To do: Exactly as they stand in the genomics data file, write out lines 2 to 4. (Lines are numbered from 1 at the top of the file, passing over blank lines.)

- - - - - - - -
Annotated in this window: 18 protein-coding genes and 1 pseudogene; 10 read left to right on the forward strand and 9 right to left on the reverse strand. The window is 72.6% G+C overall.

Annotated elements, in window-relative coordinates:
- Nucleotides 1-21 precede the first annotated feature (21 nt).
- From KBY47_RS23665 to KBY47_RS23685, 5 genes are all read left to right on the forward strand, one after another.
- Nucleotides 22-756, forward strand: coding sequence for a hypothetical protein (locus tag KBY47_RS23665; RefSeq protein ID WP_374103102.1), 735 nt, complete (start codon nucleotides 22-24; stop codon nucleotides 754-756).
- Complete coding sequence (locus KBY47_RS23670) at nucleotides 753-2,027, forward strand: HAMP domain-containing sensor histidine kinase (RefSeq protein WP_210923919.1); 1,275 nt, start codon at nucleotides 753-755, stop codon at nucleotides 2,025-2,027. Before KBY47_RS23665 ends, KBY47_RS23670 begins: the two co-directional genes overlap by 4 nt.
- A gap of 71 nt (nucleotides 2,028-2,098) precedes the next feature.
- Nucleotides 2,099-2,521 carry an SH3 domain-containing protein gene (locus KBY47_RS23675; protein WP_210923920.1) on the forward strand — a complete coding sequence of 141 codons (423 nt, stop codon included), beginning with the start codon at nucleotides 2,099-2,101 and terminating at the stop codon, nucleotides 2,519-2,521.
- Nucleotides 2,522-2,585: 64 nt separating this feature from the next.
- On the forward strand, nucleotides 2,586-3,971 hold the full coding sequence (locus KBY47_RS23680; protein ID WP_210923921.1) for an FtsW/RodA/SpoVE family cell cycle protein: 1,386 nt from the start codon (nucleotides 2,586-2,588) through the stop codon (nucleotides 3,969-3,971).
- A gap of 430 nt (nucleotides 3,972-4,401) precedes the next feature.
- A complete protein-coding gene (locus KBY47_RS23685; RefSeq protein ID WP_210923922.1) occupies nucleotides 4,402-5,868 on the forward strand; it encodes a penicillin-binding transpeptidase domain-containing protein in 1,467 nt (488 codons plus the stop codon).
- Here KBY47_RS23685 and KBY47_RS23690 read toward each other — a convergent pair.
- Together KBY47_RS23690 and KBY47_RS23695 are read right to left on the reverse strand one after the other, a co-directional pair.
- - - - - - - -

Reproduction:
Annotated elements, in window-relative coordinates:
- Nucleotides 1-21 precede the first annotated feature (21 nt).
- From KBY47_RS23665 to KBY47_RS23685, 5 genes are all read left to right on the forward strand, one after another.